Plant tissues - epidermis, palisade mesophyll and spongy mesophyll

The stucture of a leaf

Plant leaves are adapted for photosynthesis and the exchange of gases required for the process. The xylem transports water and mineral ions to the leaves from the roots and the phloem transports sugars made in photosynthesis away from the leaves to other parts of the plant.

The structure of the tissues is related to their functions in the plant.

Diagram showing the process of diffusion in a leaf

Absorbing light energy

The palisade mesophyll layer of the leaf is adapted to absorb light efficiently. The cells:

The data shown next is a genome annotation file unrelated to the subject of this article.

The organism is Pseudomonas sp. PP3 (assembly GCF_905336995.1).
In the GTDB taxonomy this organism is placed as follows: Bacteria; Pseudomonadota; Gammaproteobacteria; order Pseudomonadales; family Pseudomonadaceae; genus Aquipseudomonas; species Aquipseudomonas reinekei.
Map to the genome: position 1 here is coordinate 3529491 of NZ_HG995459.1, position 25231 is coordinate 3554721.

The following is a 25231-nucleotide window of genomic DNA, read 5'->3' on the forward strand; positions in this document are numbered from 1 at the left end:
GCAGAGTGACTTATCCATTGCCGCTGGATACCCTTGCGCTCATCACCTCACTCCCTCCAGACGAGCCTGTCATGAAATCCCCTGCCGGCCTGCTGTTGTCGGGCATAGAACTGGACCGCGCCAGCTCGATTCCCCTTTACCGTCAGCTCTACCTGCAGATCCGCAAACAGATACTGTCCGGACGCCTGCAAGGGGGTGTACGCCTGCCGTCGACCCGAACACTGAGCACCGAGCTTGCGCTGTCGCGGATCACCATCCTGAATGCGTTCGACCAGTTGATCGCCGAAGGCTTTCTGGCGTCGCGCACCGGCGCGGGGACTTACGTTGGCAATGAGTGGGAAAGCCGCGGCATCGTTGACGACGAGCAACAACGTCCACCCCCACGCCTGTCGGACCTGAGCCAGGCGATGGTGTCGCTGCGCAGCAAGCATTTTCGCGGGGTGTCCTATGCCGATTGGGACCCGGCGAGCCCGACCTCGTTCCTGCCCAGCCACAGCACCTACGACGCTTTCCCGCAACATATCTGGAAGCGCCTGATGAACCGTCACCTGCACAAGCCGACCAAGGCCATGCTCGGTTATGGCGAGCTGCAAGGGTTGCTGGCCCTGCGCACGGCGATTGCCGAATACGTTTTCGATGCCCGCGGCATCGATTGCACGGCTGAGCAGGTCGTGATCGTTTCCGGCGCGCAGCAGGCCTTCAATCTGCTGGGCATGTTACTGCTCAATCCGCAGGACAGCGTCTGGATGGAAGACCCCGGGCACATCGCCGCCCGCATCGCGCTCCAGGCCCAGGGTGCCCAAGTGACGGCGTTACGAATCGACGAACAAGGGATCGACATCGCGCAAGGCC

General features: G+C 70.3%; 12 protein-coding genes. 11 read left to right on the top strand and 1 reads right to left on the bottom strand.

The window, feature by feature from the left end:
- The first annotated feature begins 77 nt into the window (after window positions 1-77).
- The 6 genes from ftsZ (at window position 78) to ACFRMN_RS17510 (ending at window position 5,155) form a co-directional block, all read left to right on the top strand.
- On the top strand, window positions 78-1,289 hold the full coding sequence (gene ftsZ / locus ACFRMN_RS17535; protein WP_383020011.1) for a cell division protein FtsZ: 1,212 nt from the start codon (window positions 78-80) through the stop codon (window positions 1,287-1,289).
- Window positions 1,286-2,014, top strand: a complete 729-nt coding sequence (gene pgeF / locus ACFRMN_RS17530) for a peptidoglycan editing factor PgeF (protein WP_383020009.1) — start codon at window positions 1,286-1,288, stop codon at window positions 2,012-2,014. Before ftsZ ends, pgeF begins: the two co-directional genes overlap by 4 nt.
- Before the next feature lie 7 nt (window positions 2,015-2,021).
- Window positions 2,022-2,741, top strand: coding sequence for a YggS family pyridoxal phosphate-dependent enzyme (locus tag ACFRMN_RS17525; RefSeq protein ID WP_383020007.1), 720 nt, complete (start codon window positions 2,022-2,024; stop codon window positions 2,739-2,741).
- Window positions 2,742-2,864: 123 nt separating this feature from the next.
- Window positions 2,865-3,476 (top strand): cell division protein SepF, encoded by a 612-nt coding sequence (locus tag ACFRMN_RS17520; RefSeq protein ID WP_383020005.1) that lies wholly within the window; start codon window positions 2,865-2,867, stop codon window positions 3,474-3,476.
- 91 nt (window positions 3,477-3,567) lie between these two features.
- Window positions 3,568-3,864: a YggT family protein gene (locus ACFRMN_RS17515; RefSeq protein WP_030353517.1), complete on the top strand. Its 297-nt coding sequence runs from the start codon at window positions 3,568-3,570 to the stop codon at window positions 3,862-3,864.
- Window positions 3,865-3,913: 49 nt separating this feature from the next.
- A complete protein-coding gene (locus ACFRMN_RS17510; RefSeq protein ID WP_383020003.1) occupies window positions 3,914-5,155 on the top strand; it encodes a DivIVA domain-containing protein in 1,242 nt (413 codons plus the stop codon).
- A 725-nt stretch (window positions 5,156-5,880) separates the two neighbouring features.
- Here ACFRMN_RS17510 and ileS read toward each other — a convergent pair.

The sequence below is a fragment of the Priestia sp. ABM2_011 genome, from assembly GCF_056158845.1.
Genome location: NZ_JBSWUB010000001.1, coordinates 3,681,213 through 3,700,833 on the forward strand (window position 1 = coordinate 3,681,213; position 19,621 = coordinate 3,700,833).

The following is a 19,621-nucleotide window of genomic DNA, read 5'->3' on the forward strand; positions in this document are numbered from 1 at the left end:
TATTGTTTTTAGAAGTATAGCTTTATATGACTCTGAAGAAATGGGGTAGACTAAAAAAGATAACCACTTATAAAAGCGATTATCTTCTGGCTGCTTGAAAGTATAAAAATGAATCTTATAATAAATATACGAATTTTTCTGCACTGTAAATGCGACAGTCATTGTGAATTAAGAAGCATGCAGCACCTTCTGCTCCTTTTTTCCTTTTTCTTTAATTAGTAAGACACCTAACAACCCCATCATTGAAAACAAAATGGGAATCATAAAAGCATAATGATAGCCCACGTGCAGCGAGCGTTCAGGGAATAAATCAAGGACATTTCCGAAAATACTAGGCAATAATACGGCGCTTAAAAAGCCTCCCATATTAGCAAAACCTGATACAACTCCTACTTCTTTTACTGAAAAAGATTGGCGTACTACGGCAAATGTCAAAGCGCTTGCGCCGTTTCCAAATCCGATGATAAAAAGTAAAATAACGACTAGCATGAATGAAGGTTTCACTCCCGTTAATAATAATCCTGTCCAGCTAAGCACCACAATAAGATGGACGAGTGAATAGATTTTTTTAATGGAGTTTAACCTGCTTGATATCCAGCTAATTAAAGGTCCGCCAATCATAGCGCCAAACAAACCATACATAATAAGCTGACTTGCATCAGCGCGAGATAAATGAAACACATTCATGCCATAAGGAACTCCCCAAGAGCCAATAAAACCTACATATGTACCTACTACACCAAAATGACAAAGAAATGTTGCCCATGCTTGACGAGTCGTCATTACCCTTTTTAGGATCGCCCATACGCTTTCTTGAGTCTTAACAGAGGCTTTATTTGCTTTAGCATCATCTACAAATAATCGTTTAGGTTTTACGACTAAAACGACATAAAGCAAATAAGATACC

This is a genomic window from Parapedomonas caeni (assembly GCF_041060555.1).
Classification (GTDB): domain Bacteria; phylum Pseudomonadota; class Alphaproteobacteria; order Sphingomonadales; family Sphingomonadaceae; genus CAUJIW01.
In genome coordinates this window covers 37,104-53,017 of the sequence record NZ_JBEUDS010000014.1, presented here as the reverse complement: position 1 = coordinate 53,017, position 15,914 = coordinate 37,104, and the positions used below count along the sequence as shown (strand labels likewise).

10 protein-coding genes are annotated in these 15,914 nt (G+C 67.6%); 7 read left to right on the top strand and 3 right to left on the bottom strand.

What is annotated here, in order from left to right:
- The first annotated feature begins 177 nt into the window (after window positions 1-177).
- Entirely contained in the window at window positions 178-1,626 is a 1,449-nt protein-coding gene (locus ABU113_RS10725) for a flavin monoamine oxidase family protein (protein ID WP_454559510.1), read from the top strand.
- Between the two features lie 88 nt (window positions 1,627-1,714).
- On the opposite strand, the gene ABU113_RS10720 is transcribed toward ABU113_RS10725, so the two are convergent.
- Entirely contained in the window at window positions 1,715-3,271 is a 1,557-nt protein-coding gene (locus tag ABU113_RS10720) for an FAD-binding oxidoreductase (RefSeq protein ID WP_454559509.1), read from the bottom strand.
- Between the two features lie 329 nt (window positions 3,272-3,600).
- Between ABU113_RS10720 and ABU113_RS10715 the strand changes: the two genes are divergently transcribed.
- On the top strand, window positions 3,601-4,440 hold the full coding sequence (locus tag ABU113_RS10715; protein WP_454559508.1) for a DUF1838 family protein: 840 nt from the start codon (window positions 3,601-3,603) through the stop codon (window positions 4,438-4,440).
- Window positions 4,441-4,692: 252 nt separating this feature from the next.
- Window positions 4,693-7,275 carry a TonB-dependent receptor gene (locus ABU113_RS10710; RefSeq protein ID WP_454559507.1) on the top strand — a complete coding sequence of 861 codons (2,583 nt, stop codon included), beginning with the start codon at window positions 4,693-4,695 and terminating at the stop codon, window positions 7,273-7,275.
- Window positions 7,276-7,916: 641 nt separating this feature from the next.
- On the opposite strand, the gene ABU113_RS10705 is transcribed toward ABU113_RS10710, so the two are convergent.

• are packed with many chloroplasts
  • are column-shaped and arranged closely together
  • are towards the upper surface of the leaf

Gas exchange

Spongy mesophyll tissue is packed loosely for efficient gas exchange. The spongy mesophyll cells are covered by a thin layer of water. Gases dissolve in this water as they move into and out of the cells.

When the plant is photosynthesising during the day, these features allow carbon dioxide to diffuse into the spongy mesophyll cells and oxygen to diffuse out of them.

To enter the leaf, gases diffuse through small pores called stomata. As the stomata opens, water is lost by the process of transpiration. Closing the stomata helps to control water loss.